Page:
By Nurina Asri
National Disaster spokesman Sutopo Purwo Nugroho has been working day and night since an earthquake and tsunami devastated the Indonesian island of Sulawesi.
But behind the scenes, the father of two has been facing a life-threatening battle of his own: stage four lung cancer.
- Sutopo Purwo Nugroho was diagnosed with stage four cancer in January
- The cancer has spread to the bones in his back
- But he still holds daily press briefings on Sulawesi relief efforts
Despite dealing with exhaustion and a vigorous treatment regime, the 49-year-old has remained in charge and continued to cater for thousands of journalists every day as the death toll passes 1,400.
“We’ve just got the newest information from our staff in the field,” Mr Nugroho said as he wiped sweat from his brow during his daily briefing on Tuesday.
“At 1:00pm today, the death toll reached 1,234 casualties … all of them come from Palu, Donggala, Sigi, and Parigi Mountong.”
To keep journalists up-to-date, the spokesman of Indonesia’s National Disaster Mitigation Agency (BNPB) compiles casualty figures, analyses satellite images, and coordinates with authorities — all with composure while he struggled with his health.
“I tend to be easily exhausted since the cancer hit,” he told the ABC after the press briefing.
“In between explanations, I sometimes need to sit and breathe.”
Mr Nugroho, known among journalists by his nickname, Pak Topo, said the long hours that often stretched late into the night were becoming increasingly difficult.
“It’s now impossible for me to go to the field due to my treatment. But I can update and communicate with the team from Jakarta,” he said.
“I know I need to have proper rest, but what can I say? This cancer makes it harder to sleep, and during this disaster I can use those [night] hours to update everything.”
‘I think this is part of my life journey’
Mr Nugroho said he was “shocked” when he was first diagnosed with cancer in January this year.
“I think this is part of my life journey. I have accepted it, I accepted my cancer,” the public servant said.
Rather than taking time off to heal, Mr Nugroho finds solace in his work.
“I love this job. I feel energised whenever I deliver the information,” he told the ABC.
“I feel a shower of adrenaline when I do my job. People still need me.”
Mr Nugroho joined BNPB in 2010 after working for the Agency for the Assessment and Application of Technology as a researcher in Hydrology and Land Conservation for more than 10 years.
He holds a Bachelor of Geography and is finishing a doctoral degree in Natural Resources and Environment Management from the Bogor Institute of Agriculture in Indonesia.
“As a front-man, I need to be well-equipped,” he said.
“I can’t convey data without knowing it 100 per cent. Fortunately, I have this proficiency in geography and geology.”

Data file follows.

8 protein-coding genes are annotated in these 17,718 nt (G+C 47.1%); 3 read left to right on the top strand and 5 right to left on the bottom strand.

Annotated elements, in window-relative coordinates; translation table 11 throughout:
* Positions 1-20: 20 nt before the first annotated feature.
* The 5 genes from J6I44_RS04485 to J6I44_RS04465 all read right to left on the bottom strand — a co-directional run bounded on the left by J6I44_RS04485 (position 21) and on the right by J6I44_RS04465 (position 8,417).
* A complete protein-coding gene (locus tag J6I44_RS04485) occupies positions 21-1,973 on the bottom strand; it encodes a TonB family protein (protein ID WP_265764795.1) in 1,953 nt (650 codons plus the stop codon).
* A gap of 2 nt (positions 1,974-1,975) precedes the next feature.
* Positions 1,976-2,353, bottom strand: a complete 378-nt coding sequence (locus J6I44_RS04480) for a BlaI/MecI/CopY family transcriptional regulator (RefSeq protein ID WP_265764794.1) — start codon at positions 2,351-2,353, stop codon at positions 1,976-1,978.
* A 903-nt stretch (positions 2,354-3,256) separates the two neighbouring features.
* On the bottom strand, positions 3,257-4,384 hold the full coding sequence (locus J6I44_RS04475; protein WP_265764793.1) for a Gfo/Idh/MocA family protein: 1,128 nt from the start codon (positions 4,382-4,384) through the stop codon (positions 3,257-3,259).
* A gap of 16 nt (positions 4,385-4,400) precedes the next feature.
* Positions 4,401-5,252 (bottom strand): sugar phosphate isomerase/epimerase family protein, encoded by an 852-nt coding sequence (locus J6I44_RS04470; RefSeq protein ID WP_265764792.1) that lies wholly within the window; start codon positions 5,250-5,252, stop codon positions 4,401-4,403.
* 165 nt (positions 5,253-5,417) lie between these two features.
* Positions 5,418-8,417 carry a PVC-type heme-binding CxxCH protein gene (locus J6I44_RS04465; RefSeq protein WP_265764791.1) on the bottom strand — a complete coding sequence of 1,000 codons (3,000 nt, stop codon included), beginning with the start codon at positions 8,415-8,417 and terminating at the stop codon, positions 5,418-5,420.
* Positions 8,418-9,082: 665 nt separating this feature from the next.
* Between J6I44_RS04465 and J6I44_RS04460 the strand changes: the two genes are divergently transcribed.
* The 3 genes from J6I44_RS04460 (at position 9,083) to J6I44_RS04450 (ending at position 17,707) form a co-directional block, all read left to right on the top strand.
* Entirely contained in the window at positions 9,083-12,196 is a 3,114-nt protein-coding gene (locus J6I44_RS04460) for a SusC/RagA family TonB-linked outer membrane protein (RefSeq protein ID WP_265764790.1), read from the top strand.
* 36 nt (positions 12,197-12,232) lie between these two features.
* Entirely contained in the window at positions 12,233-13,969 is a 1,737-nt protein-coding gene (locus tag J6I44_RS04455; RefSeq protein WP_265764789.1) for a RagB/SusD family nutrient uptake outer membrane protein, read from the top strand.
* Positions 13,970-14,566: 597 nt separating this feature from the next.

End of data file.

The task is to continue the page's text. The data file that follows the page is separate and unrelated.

After his battle with cancer went public, reporters would frequently ask him to sit down in between briefings. His responses often demonstrated that his humour has remained intact.
“He jokingly said that if he sits, his charm will degrade ‘because the live TV report will highlight his bald head,” said Runi Rompies, a journalist with the Sydney Morning Herald.
Ms Rompies believes Mr Nugroho can be a role model for other people battling cancer.
“He is inspirational … still taking on daily work loads while battling stage four cancer and working as usual.”
Having known Mr Nugoroho for eight years, a Japanese NHK journalist, Fransiska Renatta, shared the same opinion, adding that he was not an ordinary communication official.
“He not only picks up our phone calls, he also provides us with details of why the disaster happened,” Ms Renatta said.
“Many of us don’t even know that he is struggling with illness, yet his work ethic is beyond measure.”
Mr Nugroho says the Indonesian community would continue to be his source of motivation. (ABC; Nurina Savitri)
Mr Nugroho told the ABC his cancer had now spread to the bones in his back.
He said without the medicine that he calls “magic”, he could barely survive a single day.
“If I stand in front of the mirror, it’s clear enough that my spine is bending because the cancer in the chest has been expanding,” he said.
“Without this sticky medicine [he shows the ABC a transparent pad attached on his chest], I can’t imagine how I would be.”
Mr Nugroho said he would fight his cancer until the end, adding that the Indonesian community would continue to be his source of motivation.
“I have around 3,000 journalists wanting to connect with me every day, I can’t just give up,” he said.